In view of the paucity of detailed information in the literature relevant to the upper digestive tract of the Nile crocodile, this study describes the morphological and histological features of the oral cavity (gingivae, palate and tongue), pharyngeal cavity and oesophagus of the Nile crocodile, Crocodylus niloticus (Laurenti, 1768) using light microscopy. The findings, which were supplemented by scanning electron microscopy, were compared with published information. The ciliated component of the oesophagus was also examined using transmission electron microscopy. The oral cavity had the form of a triangle and was dorso-ventrally flattened. The dorsal limit was formed by the palate and the ventral limit by the broad-based tongue. The close proximity of the tongue and palate severely limited the space within the cavity. The caudal border of the cavity was formed by the dorsal and ventral components of the gular valve. The epithelium of the palate, gingivae and tongue was stratified squamous in nature and appeared lightly keratinised. Specialised epithelial structures in the palate, gingivae and tongue, revealed by both light microscopy (LM) and scanning electron microscopy (SEM), bore characteristics resembling structures responsible for pressure and taste reception. Glandular tissue in the tongue was arranged in a triangular formation in the posterior region and displayed morphological features ascribed to salt secreting glands described in other Crocodilia. There were no palatine glands in the oral region of the palate, except that the oral surface of the dorsal gular fold contained branched tubular mucus secreting glands. The pharyngeal cavity was also dorso-ventrally flattened and was bordered rostrally by the flaccid dorsal gular fold, which displayed a median apical notch, and the ventral gular fold, which was supported internally by the broad rostral tip of the basihyal plate (hyaline cartilage). In the occluded mouth, the dorsal gular fold and the more rostrally positioned ventral component of the gular valve isolated the pharyngeal cavity. This arrangement is essential in preventing the crocodile from drowning (flooding of the pharyngeal cavity) while capturing prey. The roof of the pharyngeal cavity was characterised by the opening to the internal nares (an extension of the nasal passage from the external nares), the fibrous Eustachian plug sealing the common opening to the paired Eustachian ducts and a nodular tonsillar region, which was situated caudo-laterally to the Eustachian plug. Throughout this region, the epithelium was typically ciliated with goblet cells. However, the tonsillar nodules displayed regions of partial or no ciliation on their surface. SEM and stereomicroscopic observations showed fine longitudinal mucosal folding throughout the pharynx the distension of which, together with the large capacity for mucus production (produced by intraepithelial glands and mucus secreting glands), would facilitate the swallowing of large chunks of food in the living state. The ventrally situated laryngeal mound containing the slit-like glottis also displayed longitudinal folds and a ciliated epithelium. Anatomically, the oesophagus could be divided into two clear regions. The cranial, approximate two-thirds appeared broad and flabby. At the tracheal bifurcation, the oesophagus narrowed significantly and indicated a greater muscular content, confirmed by light microscopy. LM and SEM examination of the oesophagus, however, revealed three regional components, viz., the cranial, mid- and caudal regions. In the cranial region, the epithelium was densely ciliated with intervening goblet cells being present. In the mid-region the ciliated component decreased with a concomitant increase in the goblet cell component. In the caudal region there was a further decrease in the number of ciliated cells and a higher concentration of goblet cells. Transmission electron microscopy (TEM) of the ciliated component of the oesophagus showed typical ultrastructural features of both the ciliated and goblet cells.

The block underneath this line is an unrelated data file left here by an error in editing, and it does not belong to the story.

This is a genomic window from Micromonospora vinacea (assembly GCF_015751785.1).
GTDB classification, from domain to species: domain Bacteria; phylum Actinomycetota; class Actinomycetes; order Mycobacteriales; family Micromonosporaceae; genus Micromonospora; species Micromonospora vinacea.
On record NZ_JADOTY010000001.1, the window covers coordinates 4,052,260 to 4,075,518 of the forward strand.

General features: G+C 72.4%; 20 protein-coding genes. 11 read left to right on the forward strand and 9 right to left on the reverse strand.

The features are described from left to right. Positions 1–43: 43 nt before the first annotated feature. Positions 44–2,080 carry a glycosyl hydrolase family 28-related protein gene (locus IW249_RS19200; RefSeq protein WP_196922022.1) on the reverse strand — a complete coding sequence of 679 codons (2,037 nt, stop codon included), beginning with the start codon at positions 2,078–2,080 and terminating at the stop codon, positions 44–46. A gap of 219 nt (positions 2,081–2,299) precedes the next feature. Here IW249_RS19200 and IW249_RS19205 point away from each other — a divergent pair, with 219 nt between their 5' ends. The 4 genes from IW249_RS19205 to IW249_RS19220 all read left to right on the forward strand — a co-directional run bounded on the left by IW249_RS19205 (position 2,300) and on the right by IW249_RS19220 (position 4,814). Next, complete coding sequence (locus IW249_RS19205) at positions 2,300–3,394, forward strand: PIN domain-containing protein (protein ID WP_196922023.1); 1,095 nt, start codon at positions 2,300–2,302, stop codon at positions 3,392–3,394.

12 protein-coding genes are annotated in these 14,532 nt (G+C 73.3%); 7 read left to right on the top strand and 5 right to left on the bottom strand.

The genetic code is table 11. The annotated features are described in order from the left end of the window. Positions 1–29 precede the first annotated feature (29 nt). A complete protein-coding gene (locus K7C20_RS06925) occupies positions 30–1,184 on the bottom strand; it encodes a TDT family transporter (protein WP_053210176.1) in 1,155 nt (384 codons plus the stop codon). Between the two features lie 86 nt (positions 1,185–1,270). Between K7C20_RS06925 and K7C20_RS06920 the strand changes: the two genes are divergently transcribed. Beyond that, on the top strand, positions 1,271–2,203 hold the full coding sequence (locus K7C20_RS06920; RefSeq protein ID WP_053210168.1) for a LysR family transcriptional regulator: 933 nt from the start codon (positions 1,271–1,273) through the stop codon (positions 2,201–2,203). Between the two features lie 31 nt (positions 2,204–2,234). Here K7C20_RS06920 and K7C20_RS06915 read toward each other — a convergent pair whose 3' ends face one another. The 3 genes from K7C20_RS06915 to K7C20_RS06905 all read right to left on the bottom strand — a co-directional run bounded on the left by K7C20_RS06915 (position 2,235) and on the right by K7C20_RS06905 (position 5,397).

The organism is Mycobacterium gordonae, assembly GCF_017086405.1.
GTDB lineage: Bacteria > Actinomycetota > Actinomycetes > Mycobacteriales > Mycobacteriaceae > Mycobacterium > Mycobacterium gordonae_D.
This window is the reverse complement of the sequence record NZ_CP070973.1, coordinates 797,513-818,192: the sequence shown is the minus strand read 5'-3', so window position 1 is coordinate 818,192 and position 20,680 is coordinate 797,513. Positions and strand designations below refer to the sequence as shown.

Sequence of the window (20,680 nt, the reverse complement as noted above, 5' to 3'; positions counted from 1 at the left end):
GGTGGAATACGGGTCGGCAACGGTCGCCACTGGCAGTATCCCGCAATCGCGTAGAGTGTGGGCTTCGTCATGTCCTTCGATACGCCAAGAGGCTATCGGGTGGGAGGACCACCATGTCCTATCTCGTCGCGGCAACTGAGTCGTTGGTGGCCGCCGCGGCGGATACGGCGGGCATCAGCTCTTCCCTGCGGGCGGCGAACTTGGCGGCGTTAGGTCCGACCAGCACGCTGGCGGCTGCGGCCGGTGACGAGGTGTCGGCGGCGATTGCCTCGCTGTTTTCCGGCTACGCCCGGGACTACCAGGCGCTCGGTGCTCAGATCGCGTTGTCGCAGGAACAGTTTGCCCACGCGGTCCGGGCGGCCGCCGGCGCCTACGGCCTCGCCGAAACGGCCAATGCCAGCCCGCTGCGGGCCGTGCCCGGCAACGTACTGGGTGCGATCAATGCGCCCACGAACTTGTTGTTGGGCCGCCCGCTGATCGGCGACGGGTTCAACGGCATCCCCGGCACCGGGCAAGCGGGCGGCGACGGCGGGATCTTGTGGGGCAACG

Dissertation (MSc (Veterinary Science))--University of Pretoria, 2008.